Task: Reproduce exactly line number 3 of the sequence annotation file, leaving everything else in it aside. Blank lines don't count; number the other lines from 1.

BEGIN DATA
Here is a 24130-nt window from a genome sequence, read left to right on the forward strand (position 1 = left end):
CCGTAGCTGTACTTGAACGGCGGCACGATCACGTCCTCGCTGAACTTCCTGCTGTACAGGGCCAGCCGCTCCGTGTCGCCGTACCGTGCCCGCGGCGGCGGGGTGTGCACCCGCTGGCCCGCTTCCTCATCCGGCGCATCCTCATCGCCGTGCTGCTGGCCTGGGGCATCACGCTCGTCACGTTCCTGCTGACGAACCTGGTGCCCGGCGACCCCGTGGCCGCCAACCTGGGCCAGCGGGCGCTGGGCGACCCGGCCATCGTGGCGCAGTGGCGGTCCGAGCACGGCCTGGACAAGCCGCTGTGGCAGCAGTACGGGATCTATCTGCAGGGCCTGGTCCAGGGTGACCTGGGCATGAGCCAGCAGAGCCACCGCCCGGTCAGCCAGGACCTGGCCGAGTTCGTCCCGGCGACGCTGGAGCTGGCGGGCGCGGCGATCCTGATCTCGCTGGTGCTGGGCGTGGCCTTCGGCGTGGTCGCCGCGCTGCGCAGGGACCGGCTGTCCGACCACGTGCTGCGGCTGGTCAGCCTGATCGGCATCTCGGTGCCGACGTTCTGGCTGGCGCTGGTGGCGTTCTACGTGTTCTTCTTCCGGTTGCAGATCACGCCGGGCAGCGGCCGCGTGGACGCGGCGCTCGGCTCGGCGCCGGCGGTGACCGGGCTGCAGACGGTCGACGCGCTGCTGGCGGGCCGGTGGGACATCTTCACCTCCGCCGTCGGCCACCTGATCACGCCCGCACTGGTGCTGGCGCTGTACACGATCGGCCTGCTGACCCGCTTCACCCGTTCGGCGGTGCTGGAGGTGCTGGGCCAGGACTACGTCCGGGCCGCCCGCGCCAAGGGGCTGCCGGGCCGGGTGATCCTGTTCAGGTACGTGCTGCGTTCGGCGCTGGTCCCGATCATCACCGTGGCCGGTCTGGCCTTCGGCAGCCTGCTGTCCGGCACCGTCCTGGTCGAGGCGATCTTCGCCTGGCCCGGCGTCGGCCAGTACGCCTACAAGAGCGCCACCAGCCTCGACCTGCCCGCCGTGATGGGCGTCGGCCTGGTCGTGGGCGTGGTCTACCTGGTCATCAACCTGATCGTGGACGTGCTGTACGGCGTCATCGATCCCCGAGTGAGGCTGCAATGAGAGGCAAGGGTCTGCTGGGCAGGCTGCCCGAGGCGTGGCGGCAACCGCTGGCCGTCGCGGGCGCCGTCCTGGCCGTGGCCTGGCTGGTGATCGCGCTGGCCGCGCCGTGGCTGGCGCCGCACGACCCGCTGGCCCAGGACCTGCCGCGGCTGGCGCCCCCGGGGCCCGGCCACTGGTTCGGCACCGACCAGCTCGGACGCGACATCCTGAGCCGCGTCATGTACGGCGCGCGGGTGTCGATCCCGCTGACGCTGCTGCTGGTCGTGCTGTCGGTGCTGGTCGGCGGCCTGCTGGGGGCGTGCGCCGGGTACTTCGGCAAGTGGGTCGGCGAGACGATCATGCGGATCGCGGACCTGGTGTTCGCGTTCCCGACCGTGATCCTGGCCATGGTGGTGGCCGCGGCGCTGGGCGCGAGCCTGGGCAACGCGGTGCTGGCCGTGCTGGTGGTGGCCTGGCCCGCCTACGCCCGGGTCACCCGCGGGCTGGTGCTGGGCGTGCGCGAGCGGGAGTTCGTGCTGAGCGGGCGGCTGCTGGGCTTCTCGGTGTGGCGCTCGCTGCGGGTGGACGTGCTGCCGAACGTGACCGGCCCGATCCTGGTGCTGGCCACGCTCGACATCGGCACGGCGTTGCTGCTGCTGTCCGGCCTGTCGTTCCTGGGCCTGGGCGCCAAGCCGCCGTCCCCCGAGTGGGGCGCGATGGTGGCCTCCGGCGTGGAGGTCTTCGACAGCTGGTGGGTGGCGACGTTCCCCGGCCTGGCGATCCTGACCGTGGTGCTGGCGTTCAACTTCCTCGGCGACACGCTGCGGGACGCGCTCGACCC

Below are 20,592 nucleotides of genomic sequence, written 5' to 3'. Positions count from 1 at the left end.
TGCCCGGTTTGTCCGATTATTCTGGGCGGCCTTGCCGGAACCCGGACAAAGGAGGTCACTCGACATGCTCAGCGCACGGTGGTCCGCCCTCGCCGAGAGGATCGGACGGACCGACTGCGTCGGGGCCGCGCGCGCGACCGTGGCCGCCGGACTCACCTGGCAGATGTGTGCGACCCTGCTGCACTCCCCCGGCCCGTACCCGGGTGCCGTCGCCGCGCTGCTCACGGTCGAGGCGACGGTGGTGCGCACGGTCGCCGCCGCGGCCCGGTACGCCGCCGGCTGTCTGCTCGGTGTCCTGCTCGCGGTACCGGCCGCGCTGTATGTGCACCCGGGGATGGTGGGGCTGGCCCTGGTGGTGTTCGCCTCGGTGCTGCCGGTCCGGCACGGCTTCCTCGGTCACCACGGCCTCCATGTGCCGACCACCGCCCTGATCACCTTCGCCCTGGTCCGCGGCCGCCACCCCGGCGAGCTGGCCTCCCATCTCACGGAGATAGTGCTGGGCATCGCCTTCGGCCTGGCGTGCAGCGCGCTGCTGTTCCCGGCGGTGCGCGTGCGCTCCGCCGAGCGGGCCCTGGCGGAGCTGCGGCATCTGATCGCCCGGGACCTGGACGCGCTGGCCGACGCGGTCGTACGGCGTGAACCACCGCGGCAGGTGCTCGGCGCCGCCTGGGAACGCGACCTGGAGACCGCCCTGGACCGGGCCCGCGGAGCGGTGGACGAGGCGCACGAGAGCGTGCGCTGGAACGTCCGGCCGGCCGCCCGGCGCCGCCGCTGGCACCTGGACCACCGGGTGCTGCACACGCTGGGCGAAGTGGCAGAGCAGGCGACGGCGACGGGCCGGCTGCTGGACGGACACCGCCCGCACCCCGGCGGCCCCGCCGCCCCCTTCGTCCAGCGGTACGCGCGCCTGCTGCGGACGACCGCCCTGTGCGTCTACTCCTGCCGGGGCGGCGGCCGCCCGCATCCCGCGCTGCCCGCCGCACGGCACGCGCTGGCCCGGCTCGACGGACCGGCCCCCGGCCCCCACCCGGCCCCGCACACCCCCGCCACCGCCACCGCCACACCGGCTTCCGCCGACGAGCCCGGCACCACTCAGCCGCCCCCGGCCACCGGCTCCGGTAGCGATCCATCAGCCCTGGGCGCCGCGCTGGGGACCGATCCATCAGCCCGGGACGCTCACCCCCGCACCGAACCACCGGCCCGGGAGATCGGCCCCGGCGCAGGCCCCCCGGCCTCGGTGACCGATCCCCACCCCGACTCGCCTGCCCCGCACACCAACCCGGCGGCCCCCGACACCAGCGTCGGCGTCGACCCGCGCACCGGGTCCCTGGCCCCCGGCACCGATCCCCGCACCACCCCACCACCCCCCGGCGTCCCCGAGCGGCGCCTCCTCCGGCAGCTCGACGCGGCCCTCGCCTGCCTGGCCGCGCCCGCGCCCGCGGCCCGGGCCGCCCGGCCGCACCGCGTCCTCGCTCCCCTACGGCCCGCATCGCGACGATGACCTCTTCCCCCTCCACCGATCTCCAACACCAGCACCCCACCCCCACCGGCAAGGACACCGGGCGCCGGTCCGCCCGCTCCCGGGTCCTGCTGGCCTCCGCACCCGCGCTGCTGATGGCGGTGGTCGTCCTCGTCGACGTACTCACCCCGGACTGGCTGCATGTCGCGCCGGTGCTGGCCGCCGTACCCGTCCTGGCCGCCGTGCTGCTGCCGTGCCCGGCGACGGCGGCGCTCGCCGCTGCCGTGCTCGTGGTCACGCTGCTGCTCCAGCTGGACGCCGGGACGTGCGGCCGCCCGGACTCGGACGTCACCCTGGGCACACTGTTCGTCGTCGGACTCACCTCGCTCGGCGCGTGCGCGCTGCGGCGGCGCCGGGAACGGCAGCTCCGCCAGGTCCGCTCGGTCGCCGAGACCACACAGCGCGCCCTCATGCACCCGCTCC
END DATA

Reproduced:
Below are 20,592 nucleotides of genomic sequence, written 5' to 3'. Positions count from 1 at the left end.